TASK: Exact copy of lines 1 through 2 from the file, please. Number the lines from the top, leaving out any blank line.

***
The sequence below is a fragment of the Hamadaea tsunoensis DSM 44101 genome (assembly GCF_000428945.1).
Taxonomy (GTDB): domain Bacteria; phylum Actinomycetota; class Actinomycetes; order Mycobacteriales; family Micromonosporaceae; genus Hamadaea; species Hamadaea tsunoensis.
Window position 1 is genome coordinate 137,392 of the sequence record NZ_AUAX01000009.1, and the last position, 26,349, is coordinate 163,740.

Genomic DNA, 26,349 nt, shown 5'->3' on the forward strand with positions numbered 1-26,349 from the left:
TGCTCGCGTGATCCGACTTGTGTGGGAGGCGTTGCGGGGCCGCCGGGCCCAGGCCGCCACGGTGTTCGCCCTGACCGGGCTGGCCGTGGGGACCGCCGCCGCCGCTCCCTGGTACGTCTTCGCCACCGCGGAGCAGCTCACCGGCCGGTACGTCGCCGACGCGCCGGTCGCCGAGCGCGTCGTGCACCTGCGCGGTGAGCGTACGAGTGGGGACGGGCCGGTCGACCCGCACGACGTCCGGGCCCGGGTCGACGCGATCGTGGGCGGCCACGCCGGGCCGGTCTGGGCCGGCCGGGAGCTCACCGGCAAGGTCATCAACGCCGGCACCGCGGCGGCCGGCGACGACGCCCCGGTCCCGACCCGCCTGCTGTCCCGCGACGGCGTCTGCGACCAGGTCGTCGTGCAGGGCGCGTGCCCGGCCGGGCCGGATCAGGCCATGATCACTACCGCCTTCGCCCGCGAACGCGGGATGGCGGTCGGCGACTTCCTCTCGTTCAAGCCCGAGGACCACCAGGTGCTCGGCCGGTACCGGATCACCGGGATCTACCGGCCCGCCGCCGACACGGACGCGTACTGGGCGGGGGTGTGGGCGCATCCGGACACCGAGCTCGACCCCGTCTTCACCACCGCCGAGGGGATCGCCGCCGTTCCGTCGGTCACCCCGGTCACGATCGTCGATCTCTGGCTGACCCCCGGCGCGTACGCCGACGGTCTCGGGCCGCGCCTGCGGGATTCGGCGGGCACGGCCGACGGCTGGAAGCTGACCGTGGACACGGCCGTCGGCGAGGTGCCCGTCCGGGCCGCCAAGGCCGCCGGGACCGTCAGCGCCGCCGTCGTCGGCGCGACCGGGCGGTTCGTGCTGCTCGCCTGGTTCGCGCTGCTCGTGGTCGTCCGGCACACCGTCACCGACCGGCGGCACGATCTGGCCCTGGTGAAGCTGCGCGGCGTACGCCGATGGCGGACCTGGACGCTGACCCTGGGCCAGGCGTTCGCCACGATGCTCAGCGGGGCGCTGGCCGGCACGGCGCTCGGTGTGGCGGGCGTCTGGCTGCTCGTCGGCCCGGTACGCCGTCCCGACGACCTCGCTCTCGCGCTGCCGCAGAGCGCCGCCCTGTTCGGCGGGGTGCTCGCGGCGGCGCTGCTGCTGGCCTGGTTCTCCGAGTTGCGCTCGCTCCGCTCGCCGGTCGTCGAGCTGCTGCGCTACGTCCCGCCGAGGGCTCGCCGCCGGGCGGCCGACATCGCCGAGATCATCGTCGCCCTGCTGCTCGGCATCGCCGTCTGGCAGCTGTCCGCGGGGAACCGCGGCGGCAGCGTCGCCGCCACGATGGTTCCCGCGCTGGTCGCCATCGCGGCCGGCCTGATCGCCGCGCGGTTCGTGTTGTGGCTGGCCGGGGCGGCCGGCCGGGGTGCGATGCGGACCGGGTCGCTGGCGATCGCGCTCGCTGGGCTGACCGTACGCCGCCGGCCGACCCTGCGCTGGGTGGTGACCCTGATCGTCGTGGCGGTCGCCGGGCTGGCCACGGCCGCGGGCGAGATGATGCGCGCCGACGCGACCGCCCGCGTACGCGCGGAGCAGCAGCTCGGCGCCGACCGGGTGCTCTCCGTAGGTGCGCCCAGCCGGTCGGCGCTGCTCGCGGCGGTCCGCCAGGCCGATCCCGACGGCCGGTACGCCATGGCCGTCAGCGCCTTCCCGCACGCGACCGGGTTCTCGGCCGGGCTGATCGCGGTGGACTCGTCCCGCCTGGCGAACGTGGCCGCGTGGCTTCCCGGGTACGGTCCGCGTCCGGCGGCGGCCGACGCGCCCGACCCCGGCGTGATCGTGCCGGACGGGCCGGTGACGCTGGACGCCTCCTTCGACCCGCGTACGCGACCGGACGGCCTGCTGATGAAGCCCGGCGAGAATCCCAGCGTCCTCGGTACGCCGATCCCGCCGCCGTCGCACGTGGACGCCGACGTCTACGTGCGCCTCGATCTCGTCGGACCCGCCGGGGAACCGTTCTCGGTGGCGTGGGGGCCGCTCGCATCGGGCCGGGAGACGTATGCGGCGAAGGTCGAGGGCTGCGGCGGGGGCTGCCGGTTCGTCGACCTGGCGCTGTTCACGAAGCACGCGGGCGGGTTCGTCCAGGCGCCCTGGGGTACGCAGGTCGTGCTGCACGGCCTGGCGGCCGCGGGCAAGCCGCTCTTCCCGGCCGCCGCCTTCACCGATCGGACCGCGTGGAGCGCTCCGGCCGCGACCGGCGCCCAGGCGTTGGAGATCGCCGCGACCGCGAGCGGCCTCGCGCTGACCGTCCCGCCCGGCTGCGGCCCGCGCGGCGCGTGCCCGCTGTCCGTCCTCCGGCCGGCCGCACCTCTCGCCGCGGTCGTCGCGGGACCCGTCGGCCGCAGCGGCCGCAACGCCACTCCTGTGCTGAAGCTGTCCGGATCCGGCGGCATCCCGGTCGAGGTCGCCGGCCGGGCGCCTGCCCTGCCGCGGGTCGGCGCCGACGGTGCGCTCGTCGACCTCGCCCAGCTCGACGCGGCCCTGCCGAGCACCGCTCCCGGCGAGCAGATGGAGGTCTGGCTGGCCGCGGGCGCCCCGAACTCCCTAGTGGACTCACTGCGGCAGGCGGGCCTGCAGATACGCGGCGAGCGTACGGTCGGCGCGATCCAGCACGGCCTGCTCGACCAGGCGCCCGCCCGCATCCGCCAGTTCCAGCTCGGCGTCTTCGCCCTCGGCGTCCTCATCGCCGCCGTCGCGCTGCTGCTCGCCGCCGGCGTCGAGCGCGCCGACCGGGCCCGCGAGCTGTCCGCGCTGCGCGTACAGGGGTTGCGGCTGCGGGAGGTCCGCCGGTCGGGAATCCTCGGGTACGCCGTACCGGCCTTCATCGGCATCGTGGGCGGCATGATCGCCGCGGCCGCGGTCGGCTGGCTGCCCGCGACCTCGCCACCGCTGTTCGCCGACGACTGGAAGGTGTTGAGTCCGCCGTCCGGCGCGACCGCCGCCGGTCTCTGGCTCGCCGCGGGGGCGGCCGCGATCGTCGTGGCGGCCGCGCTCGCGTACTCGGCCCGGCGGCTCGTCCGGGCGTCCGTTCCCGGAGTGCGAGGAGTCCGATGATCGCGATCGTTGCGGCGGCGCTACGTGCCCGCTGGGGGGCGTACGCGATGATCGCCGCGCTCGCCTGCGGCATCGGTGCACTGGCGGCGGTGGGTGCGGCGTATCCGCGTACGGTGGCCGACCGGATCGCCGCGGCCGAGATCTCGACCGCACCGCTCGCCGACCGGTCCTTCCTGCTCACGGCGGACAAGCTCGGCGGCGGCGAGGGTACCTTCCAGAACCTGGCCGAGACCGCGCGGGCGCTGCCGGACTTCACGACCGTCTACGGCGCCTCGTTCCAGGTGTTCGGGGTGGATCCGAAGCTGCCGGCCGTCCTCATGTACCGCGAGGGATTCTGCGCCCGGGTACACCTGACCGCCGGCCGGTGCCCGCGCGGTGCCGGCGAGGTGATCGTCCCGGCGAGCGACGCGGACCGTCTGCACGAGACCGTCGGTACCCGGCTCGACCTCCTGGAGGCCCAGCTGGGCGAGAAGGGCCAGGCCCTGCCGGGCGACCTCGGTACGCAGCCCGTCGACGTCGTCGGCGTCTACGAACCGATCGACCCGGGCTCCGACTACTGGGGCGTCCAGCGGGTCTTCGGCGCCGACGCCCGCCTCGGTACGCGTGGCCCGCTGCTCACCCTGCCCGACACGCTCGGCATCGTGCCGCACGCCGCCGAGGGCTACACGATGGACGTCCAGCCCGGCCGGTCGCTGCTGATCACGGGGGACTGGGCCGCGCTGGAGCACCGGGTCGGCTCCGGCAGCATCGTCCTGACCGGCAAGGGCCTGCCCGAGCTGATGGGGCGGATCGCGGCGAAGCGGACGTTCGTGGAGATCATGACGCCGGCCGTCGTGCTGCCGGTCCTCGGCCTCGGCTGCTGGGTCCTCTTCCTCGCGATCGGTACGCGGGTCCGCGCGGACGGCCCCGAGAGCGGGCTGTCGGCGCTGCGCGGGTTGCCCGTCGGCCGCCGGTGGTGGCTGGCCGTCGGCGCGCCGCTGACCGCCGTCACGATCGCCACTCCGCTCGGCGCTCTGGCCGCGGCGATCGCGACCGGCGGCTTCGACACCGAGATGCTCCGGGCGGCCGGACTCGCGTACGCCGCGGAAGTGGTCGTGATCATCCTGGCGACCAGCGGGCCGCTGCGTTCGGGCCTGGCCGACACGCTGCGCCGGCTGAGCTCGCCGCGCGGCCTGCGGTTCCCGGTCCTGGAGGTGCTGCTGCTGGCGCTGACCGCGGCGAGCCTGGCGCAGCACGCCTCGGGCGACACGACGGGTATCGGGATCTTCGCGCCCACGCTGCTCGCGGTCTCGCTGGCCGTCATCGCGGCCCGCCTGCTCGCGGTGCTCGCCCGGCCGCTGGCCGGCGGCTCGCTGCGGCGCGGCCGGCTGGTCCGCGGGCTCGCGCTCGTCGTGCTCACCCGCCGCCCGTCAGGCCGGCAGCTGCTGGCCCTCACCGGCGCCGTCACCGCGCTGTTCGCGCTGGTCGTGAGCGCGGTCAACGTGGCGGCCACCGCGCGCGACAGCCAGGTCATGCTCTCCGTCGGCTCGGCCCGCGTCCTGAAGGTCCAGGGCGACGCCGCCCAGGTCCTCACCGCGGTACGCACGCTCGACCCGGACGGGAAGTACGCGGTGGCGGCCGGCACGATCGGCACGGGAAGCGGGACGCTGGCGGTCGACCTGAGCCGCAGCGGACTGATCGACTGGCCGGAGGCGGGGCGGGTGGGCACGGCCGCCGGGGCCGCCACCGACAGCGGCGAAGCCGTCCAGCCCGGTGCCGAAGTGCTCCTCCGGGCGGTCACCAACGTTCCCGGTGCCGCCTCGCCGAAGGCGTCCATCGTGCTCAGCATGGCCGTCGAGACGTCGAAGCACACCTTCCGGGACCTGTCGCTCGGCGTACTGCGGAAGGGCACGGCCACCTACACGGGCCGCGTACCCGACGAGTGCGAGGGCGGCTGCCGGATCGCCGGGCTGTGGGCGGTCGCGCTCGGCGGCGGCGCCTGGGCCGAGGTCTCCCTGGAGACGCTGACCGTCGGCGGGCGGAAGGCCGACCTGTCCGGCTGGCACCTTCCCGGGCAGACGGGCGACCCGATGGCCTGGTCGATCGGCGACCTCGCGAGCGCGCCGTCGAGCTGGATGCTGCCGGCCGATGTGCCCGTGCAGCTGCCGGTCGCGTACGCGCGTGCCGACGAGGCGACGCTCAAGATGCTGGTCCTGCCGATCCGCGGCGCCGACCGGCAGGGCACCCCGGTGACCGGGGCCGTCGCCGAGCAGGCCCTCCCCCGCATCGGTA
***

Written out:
The sequence below is a fragment of the Hamadaea tsunoensis DSM 44101 genome (assembly GCF_000428945.1).
Taxonomy (GTDB): domain Bacteria; phylum Actinomycetota; class Actinomycetes; order Mycobacteriales; family Micromonosporaceae; genus Hamadaea; species Hamadaea tsunoensis.